Documentary

The Ted Project

Andy Holloway photographed the Teddy Boy culture over 6 years in pubs and clubs around the UK.

My Dad was a Teddy Boy. In the 1970s, as kids, he used to tell us stories and I’d seen bands like Showaddywaddy in their neon drape coats on TV, but otherwise I’d ignored them. As a teenager, I grew up in the alternative music scene of the ‘80s and we didn’t have much time for Rock & Roll. The world had moved on. Fast forward to 2016. Walking towards me, down the main drag was a 60 year old geezer resplendent in a blue drape coat, bootlace tie and creepers. He looked like he could still do some damage. I had to know more.

After 6 years photographing Teds in pubs and working men’s clubs around the UK, I found that the movement was still very much alive.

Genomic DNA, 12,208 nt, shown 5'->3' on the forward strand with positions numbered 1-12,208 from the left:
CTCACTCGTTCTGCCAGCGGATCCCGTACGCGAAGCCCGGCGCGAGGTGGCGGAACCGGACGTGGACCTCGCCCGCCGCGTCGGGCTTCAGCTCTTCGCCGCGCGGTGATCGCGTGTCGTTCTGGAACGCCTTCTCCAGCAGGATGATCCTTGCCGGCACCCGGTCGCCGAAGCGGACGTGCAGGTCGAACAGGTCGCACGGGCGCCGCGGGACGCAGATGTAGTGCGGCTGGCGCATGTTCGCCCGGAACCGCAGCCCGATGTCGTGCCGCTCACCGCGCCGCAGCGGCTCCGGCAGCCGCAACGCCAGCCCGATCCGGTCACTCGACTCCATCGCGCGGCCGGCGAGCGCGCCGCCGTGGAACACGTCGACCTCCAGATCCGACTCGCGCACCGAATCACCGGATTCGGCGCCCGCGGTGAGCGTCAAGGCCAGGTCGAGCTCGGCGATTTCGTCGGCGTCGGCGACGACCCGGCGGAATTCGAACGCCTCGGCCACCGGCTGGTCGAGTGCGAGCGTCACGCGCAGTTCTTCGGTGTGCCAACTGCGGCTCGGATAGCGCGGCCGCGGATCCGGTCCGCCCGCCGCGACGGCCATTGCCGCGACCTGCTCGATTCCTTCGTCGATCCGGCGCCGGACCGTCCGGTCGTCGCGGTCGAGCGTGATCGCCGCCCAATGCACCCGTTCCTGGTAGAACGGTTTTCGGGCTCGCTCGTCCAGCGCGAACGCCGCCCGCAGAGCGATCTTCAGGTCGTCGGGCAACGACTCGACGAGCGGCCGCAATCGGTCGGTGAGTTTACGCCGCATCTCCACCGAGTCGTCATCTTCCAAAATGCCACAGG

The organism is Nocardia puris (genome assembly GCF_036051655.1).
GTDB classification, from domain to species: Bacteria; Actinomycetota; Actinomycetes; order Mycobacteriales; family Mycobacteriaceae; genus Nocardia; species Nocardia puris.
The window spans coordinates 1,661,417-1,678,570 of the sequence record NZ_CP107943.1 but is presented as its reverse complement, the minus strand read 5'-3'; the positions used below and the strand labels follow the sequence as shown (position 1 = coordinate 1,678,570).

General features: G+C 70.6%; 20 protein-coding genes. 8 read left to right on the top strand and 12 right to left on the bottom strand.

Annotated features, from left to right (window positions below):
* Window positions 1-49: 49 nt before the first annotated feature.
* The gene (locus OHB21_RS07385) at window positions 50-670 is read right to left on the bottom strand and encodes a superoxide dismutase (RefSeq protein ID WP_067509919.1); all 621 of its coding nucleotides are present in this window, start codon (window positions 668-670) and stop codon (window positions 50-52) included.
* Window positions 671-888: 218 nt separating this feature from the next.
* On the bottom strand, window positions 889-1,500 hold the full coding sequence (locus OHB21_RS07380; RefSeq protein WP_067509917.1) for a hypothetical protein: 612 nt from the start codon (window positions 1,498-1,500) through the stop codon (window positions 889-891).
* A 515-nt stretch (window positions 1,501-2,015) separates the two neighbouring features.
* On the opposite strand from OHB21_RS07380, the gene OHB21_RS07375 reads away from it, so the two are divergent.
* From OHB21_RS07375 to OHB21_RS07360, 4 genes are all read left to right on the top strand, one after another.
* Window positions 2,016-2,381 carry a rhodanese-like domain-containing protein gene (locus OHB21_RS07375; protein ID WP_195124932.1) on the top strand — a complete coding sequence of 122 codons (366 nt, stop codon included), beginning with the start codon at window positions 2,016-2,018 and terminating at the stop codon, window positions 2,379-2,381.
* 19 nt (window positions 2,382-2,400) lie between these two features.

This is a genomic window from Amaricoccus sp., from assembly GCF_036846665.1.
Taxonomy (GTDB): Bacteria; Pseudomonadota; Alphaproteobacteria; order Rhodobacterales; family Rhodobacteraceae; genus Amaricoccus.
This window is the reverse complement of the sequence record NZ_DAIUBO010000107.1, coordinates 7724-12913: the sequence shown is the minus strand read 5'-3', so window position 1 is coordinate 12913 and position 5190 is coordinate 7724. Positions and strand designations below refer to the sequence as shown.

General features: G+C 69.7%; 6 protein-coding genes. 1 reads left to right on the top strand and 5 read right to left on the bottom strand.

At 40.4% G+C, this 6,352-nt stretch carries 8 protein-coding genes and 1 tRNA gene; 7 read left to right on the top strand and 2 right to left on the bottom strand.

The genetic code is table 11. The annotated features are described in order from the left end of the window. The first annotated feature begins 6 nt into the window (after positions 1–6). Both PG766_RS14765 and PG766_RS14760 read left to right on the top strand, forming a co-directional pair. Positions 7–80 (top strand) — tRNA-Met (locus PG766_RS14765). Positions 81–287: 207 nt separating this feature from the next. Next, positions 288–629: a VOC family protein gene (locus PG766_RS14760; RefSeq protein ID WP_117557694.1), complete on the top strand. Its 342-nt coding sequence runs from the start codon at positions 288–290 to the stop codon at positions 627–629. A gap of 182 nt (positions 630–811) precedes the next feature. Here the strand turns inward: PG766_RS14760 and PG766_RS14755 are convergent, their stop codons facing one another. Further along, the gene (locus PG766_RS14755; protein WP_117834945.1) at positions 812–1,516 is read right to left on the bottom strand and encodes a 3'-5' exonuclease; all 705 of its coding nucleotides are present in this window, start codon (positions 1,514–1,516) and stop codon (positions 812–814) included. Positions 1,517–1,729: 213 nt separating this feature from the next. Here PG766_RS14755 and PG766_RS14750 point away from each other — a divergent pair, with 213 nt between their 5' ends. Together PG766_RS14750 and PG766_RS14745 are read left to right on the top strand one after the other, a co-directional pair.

Today the Teds are a small family, fiercely protective and intensely proud of their history and culture. The spirit of the movement is kept alive in working men’s clubs, pubs and weekenders at venues up and down the country – anywhere rock & roll can be played live and loud. A lot of the Teds around now are in their ‘60s, still wearing their drapes with pride and their tattoos as badges of honour. Scars and memories of their many battles with punks and other youth cults of the seventies are still very present and everyone has a story to tell.

Each event is a chance for Teds from up and down the country to meet up, renew acquaintances, reminisce, drink Newcastle Brown Ale and party to the sounds of British Rock & Roll.

Every week on the various Teddy Boy on-line groups, there’s sad news of the passing of another of the old guard. There are new people joining the scene, but it takes balls to walk into a pub nowadays in a drape and not many want the hassle. Luckily, some do.

The spirit of the Ted lives on.

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The photographer

Andy Holloway

Andy Holloway is a long-form photographic storyteller and sometime staff photographer for UK Rock & Roll magazine.

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